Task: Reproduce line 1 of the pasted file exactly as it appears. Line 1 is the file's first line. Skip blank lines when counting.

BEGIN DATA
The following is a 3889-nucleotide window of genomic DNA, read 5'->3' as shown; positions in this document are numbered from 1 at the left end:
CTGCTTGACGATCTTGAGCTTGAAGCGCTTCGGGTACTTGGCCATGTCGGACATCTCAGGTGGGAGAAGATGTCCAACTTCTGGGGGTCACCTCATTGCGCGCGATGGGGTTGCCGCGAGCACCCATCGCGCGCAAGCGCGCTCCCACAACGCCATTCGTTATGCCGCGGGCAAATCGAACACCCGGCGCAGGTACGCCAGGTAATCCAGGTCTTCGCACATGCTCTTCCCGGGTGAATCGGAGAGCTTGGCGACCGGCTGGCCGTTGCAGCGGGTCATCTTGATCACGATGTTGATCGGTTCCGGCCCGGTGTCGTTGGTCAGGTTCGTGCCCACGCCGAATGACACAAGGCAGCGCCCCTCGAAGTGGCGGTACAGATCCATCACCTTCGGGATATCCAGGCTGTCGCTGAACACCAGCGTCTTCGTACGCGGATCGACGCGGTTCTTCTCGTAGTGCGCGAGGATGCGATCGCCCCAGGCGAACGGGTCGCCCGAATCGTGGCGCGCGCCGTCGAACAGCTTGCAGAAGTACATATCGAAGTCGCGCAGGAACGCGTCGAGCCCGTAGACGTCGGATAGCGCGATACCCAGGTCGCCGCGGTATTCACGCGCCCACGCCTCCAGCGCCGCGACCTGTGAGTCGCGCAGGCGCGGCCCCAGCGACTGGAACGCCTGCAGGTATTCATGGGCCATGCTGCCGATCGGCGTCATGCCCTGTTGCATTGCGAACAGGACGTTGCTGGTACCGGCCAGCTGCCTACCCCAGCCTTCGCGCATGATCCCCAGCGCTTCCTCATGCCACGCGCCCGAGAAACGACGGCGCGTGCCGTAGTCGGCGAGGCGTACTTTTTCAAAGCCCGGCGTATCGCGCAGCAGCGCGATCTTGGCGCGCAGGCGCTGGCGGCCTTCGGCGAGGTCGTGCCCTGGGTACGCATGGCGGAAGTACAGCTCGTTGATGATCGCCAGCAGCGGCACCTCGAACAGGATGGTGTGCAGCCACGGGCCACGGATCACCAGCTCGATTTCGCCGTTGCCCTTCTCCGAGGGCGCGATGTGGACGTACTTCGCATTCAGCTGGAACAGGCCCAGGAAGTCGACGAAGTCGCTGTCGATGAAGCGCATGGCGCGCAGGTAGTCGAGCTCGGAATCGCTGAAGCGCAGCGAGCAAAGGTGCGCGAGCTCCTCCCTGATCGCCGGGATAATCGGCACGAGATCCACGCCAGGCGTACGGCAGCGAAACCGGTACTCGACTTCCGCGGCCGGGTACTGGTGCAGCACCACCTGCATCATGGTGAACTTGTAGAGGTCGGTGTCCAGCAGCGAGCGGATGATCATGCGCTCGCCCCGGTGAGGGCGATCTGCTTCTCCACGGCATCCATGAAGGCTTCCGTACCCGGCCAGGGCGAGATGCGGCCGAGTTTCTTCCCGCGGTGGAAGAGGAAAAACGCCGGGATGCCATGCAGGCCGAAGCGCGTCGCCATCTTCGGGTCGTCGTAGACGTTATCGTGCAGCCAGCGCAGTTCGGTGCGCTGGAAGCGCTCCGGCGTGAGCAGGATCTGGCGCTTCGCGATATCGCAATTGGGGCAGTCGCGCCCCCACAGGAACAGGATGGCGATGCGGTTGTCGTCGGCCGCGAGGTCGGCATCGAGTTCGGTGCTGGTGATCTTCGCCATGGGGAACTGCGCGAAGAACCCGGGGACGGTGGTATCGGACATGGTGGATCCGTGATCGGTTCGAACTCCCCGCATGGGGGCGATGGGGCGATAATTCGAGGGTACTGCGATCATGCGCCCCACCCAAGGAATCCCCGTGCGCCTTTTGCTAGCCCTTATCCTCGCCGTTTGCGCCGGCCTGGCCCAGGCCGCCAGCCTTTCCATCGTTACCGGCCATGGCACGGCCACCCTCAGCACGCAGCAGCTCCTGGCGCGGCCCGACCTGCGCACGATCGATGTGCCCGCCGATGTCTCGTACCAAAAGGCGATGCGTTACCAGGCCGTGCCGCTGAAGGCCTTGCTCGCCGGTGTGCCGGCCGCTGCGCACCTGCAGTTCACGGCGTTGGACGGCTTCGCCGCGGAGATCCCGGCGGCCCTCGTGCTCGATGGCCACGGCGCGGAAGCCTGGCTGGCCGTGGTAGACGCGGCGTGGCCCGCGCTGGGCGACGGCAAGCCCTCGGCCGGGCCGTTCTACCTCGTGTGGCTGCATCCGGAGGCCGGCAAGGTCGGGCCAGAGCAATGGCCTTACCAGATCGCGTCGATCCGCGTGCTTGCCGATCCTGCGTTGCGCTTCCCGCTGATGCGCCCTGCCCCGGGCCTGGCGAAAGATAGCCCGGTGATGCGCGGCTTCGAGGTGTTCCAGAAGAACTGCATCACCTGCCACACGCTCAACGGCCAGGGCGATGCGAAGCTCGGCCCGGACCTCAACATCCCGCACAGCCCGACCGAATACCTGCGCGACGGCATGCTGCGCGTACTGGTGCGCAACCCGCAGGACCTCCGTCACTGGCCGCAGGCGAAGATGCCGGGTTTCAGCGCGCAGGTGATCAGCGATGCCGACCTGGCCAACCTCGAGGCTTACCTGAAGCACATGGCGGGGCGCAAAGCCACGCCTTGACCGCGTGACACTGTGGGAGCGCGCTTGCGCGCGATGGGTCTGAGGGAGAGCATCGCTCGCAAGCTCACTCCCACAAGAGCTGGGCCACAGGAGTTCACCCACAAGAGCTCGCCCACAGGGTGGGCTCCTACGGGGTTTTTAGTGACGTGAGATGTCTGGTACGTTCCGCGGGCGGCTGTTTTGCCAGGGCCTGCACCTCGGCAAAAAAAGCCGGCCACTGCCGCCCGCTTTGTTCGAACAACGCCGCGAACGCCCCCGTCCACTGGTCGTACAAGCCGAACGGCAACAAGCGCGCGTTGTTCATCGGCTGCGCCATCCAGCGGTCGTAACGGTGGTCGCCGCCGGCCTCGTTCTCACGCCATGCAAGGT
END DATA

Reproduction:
The following is a 3889-nucleotide window of genomic DNA, read 5'->3' as shown; positions in this document are numbered from 1 at the left end: